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Small Country, Epic Adventures 

Geography and Regions


Surrounded by the Atlantic Ocean to the north, and Venezuela, Brazil and Suriname, Guyana is South America’s best-kept secret. Miles of golden savannahs, pristine virgin rainforest, hundreds of kilometres of coastline, and a hilly sand and clay region  – Guyana has it all. Of the country’s population of 746,955 (2012 census), 90% lives along the coast, leaving the country’s lush interior untouched and ripe for exploration. Although no larger than Great Britain or Oregon in the USA, with 18% of the world’s tropical forests, it is one of the four regions that make up the 270 million hectares of Guiana Shield. With breathtaking waterfalls, mighty rivers, and a large diversity of wildlife and bird species, Guyana has emerged as the playground for 21st-century explorers and travellers.

Guyana’s landscape can be divided broadly into four main areas: Natural Regions. The low coastal plains on the country's northern edge are made of marsh and swamp, with enormous mud flats stretching into the sea. The hilly sand and clay region area of the country is the smallest natural region and a bit inland along the coast. The forested highlands in the interior of the country offer a more dramatic setting, with dense tropical rainforest, mountains and plateaus interspersed with eco-lodges and indigenous villages found nestling among its lush greenery.  The Pakaraima Mountains guard the western border, with the famous Mount Roraima -- the nation’s tallest peak (2762 meters) – firmly proudly keeping its head above the clouds. The Kaieteur Plateau lies on the southern edge of the Pakaraimas, from where Kaieteur Falls plunges down 741 feet, one of the world's tallest and most powerful single-drop waterfalls.  The expansive Kanuku Mountain Range and Acarai Mountains can be found on the southern edge. These mountains welcome you into the interior savannahs of Guyana, known locally as the Rupununi. The vast and golden landscape is home to many adventures waiting to be had.     




Slim capillaries on the map turn into mighty rivers when you zoom in closer. The three main rivers of Guyana – the Essequibo, the Demerara and the Berbice – along with their many tributaries and the Corentyne River, which borders Suriname – flow spectacularly through the country’s emerald landscape. Sources of life and fertility, the rivers abound with small indigenous villages and rich wildlife ecosystems. Boats travel up and down these waterways, offering gorgeous landscape views and tantalising peeks into life along the riverbanks. Not only are the rivers the primary means of transportation in some of the country's more remote locations, but Guyana’s rivers also offer excellent sport fishing, wildlife spotting and birding hotspots.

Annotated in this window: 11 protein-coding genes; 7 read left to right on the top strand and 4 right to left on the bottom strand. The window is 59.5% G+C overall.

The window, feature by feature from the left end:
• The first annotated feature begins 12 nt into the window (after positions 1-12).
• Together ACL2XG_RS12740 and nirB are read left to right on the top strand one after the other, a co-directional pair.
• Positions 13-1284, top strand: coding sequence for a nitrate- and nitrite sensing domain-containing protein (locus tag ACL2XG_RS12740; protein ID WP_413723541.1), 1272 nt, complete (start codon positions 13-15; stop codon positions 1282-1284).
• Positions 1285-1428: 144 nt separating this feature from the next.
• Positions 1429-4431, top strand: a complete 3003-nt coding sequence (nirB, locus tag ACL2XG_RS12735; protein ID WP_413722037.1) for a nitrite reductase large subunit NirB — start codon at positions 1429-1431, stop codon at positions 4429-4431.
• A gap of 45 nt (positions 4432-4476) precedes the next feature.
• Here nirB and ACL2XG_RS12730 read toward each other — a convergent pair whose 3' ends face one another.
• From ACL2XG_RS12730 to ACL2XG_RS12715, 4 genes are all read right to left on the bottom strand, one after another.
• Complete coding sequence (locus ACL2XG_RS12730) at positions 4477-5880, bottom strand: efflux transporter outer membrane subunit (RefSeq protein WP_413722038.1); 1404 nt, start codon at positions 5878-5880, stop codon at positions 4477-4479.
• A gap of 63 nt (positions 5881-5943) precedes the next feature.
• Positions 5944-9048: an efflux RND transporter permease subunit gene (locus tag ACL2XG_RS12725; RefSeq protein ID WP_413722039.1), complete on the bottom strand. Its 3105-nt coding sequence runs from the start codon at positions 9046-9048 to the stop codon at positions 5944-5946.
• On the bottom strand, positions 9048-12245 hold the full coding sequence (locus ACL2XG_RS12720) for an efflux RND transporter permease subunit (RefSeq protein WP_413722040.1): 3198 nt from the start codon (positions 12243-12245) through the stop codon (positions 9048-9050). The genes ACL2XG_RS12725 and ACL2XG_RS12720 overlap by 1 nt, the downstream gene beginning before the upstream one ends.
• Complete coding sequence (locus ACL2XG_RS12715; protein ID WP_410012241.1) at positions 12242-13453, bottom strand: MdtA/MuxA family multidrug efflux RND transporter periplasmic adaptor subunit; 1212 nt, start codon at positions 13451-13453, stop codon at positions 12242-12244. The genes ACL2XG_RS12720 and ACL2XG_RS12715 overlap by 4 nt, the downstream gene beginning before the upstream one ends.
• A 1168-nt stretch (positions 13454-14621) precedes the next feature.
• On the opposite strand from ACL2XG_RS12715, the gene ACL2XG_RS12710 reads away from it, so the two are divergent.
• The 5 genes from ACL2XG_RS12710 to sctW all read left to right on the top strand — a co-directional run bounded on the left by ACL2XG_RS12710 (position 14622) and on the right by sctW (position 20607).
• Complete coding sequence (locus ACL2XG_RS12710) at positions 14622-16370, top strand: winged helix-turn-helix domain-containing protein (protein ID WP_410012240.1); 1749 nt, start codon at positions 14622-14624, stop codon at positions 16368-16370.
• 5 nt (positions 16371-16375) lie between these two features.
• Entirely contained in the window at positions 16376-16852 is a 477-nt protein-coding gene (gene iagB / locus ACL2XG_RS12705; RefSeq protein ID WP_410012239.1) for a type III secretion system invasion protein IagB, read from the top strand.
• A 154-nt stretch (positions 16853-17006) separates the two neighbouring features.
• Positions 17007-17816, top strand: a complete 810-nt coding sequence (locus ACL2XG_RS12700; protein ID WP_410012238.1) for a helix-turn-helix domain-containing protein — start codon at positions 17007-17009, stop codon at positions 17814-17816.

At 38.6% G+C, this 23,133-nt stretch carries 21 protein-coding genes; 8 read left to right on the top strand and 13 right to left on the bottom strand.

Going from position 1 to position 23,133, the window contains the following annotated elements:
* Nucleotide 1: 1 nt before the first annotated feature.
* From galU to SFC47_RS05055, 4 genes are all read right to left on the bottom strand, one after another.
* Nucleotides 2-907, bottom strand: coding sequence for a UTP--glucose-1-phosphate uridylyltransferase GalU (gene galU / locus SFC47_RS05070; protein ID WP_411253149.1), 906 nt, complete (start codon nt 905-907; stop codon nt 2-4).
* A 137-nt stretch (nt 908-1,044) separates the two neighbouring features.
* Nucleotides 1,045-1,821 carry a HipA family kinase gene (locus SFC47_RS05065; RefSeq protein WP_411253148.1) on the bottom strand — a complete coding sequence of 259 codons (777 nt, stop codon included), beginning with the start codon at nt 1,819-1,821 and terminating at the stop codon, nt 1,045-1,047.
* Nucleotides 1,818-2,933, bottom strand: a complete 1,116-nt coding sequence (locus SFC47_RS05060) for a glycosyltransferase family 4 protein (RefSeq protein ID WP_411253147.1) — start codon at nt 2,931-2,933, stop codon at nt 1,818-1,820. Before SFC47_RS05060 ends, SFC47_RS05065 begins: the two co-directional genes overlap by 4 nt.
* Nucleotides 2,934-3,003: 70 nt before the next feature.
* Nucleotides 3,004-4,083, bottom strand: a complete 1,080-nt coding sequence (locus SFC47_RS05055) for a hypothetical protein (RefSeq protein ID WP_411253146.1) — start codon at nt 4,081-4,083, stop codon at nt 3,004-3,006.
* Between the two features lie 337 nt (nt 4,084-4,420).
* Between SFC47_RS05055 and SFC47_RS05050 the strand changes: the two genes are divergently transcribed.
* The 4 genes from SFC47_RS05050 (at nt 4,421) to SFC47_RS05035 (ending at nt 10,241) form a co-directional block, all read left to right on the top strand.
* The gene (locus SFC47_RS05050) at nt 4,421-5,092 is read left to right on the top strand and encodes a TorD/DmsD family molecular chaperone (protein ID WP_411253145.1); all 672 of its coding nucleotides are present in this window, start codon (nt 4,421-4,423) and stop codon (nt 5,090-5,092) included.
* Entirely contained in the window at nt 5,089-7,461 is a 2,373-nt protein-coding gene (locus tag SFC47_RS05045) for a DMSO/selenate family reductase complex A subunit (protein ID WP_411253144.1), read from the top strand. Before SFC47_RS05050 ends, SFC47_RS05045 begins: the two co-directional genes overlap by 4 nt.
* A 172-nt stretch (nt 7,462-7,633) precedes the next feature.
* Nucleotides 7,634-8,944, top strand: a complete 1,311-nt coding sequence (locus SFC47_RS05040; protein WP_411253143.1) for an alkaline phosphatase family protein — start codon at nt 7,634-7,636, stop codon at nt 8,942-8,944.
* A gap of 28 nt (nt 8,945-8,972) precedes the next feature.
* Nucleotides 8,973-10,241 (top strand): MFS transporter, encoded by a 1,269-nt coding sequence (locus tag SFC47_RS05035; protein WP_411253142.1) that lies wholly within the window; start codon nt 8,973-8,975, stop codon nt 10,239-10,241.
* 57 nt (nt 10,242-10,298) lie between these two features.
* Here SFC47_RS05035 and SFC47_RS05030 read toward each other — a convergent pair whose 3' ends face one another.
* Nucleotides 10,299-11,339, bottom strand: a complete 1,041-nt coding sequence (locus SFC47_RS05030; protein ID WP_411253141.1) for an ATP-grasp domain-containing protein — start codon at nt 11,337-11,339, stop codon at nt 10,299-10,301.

People and Culture 

Feel naturally at home with warm and friendly people, and we are happy to give you an insider view as you travel the country. Meet people from the nine Indigenous groups (Wapishanas, Arecunas, Makushis, Warraus, Arawaks, Caribs, Akawaios, Patamonas, and Wai-Wais) in addition to East Indians, Africans, Chinese, Portuguese and other Europeans. Only 16% of the landscape is occupied by most of the country’s population – leaving the rest – a vast wilderness – ready for exploration. The Guyanese lifestyle is known for its relaxing and easy-going vibe, with a distinctive Caribbean culture on the coast. Travel south deep into the heart of the country, and you will meet the Indigenous Peoples and have an opportunity to experience their traditional way of life. Travel south into the Guiana Shield, part of Amazonia, where neighbouring Brazil has influenced daily life and culture.   This incredible melting pot of people is the soul of Guyana and the reason for its amazing cuisine, music and art.     

English Creolese is the most commonly spoken language in Guyana, along with separate dialects of the Indigenous Peoples. First-timers might find it hard to get a grasp immediately. Give yourself a couple of days talking with friendly locals and a read of the ‘A Plate - a Guyana Cook Up’, and you will feel like an insider. As you move south, you will find the locals speaking some Portuguese just as well as their Brazilian neighbours.      

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